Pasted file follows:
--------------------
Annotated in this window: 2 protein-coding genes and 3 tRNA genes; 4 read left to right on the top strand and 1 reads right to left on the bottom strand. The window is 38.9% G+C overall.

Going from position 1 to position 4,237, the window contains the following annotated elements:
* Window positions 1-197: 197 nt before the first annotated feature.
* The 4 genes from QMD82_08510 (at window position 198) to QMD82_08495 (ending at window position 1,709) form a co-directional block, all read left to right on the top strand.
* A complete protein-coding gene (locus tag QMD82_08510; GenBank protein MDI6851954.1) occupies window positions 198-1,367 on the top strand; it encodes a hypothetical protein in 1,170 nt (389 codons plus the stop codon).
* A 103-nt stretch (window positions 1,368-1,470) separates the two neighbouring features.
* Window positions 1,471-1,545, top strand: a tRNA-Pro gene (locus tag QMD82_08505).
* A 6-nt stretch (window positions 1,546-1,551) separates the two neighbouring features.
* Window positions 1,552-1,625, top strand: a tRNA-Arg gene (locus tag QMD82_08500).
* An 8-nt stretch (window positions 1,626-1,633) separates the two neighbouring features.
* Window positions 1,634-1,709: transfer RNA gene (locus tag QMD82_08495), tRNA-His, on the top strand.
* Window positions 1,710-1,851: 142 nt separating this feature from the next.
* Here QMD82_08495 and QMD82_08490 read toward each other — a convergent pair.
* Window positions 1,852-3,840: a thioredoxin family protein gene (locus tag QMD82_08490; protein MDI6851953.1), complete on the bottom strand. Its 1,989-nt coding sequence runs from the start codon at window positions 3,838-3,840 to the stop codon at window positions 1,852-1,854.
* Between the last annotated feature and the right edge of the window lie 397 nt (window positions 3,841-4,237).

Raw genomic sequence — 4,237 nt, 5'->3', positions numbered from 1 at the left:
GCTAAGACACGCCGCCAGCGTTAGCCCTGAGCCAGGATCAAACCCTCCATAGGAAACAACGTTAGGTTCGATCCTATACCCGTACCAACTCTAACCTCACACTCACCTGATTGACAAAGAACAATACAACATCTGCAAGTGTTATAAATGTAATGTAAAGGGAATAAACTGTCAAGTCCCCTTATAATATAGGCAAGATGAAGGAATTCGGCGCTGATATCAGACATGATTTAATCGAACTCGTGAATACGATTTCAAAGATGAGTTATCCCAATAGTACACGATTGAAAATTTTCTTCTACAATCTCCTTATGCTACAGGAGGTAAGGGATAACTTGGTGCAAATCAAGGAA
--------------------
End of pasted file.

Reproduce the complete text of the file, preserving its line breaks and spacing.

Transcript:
Annotated in this window: 2 protein-coding genes and 3 tRNA genes; 4 read left to right on the top strand and 1 reads right to left on the bottom strand. The window is 38.9% G+C overall.

Going from position 1 to position 4,237, the window contains the following annotated elements:
* Window positions 1-197: 197 nt before the first annotated feature.
* The 4 genes from QMD82_08510 (at window position 198) to QMD82_08495 (ending at window position 1,709) form a co-directional block, all read left to right on the top strand.
* A complete protein-coding gene (locus tag QMD82_08510; GenBank protein MDI6851954.1) occupies window positions 198-1,367 on the top strand; it encodes a hypothetical protein in 1,170 nt (389 codons plus the stop codon).
* A 103-nt stretch (window positions 1,368-1,470) separates the two neighbouring features.
* Window positions 1,471-1,545, top strand: a tRNA-Pro gene (locus tag QMD82_08505).
* A 6-nt stretch (window positions 1,546-1,551) separates the two neighbouring features.
* Window positions 1,552-1,625, top strand: a tRNA-Arg gene (locus tag QMD82_08500).
* An 8-nt stretch (window positions 1,626-1,633) separates the two neighbouring features.
* Window positions 1,634-1,709: transfer RNA gene (locus tag QMD82_08495), tRNA-His, on the top strand.
* Window positions 1,710-1,851: 142 nt separating this feature from the next.
* Here QMD82_08495 and QMD82_08490 read toward each other — a convergent pair.
* Window positions 1,852-3,840: a thioredoxin family protein gene (locus tag QMD82_08490; protein MDI6851953.1), complete on the bottom strand. Its 1,989-nt coding sequence runs from the start codon at window positions 3,838-3,840 to the stop codon at window positions 1,852-1,854.
* Between the last annotated feature and the right edge of the window lie 397 nt (window positions 3,841-4,237).

Raw genomic sequence — 4,237 nt, 5'->3', positions numbered from 1 at the left:
GCTAAGACACGCCGCCAGCGTTAGCCCTGAGCCAGGATCAAACCCTCCATAGGAAACAACGTTAGGTTCGATCCTATACCCGTACCAACTCTAACCTCACACTCACCTGATTGACAAAGAACAATACAACATCTGCAAGTGTTATAAATGTAATGTAAAGGGAATAAACTGTCAAGTCCCCTTATAATATAGGCAAGATGAAGGAATTCGGCGCTGATATCAGACATGATTTAATCGAACTCGTGAATACGATTTCAAAGATGAGTTATCCCAATAGTACACGATTGAAAATTTTCTTCTACAATCTCCTTATGCTACAGGAGGTAAGGGATAACTTGGTGCAAATCAAGGAA